The Great Wall is one of the most famous attractions in China. It reflects collision and exchanges between agricultural civilizations and nomadic civilizations in ancient China.
The Great Wall History
Up until the early Qing Dynasty (1644 – 1911), China was in constant warfare with neighbouring states and northern invaders. When Qin Shih Huang – the first Chinese emperor – unified the fragmented warring states under his Qin Empire, he linked the existing fortification system together as well as expanding it westward in hopes of warding off the northern nomadic tribes for once and for all. Finally, what started off as an expansive fortification project turned into the largest military defense system in the world. Constructed using the rammed-earth technique, little of the ‘original’ Great Wall – built during the reign of Qin Shih Huang – has survived the test of time. Much of what is left standing today was constructed with stones and kiln-fired bricks, an engineering innovation under the Ming emperors.
The Great Wall was made longer and more robust, with multi-line walls and additional structures, such as canon towers, observations posts, fortresses and beacons. In effect, the Wall’s military function ceased once Mongolia was annexed by China during the Qing Dynasty. After extensive renovation by the government of the People’s Republic of China, the Badaling section was the first to open as a tourist attraction in 1955.
Highlights and features
– Badaling: The best-preserved – and most-visited section – situated 73km north of Beijing (accessible by bus or taxi). A military stronghold during the Ming Dynasty, Badaling’s outpost at Juyongguan is believed to be the highest point of the entire Great Wall (at 1,000 metres above sea level).
– Shanhaiguan: The easternmost section (Ming), with one of the most heavily fortified and best preserved passes (The First Pass under Heaven). Flanked by the mountains and sea, Shanhaiguan is home to the eastern beginning of the Great Wall, or Laolongtou (Old Dragon’s Head), which juts into the Bohai Sea, and the Great Wall Museum. It lies 300 kilometres to the east of Beijing and is accessible via the Jingshen Expressway.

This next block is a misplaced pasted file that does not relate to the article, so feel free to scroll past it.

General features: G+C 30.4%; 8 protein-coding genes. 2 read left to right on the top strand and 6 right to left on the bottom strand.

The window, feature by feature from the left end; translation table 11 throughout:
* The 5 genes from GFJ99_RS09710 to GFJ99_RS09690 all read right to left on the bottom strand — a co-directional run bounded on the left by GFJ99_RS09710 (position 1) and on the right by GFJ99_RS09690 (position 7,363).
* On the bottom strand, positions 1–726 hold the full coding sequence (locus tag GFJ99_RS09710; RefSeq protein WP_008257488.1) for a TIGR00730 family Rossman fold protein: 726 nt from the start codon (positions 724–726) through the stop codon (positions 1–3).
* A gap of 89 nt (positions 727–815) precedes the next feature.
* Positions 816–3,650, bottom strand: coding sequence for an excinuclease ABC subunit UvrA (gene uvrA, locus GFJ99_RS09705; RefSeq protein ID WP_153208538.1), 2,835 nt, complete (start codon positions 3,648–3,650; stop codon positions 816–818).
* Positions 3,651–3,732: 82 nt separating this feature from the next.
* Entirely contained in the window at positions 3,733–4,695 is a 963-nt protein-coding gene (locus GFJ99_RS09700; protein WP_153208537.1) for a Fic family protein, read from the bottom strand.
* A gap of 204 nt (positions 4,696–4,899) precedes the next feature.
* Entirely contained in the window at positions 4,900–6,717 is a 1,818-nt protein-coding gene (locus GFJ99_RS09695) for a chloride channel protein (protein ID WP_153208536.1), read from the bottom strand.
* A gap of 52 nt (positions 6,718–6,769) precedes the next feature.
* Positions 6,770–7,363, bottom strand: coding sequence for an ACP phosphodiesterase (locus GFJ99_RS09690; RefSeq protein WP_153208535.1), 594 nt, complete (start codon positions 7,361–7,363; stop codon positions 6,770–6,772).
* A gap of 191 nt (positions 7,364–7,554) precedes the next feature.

– Simatai: Famous for its steep, ragged and intact appearance. The Simatai section (Hebei Province) features an attractive lake (Mandarin Duck Lake) and the famous Fairy Tower, with a steep stairway that rises at an 85-degree angle. Accessible by public bus from Beijing (120km).
– Jinshanling: Connects with Simatai to the east (110km northeast of Beijing, accessible by bus), the Jinshanling section (Hebei Province) also has a steep, ragged appearance. Trek up the craggy stone stairs that lead to a watchtower for a spectacular view of the Great Wall snaking across the mountain ridges into the horizon.
– Mutianyu: Winding through verdant mountains and pine forests, the Mutianyu (72km from Beijing, accessible by bus) section is renowned for its spectacular scenery.
– Jiayuguan: Constructed in 1372 using the rammed-earth technique, Jiayuguan is the western starting point of the Great Wall and one of its best-preserved ancient military fortresses. The pass boasts magnificent three-storey fortresses and watchtowers, which look out over the vastness of the Gobi desert. Visitors should fly in to Jiayuguan City, then take a taxi to the pass.
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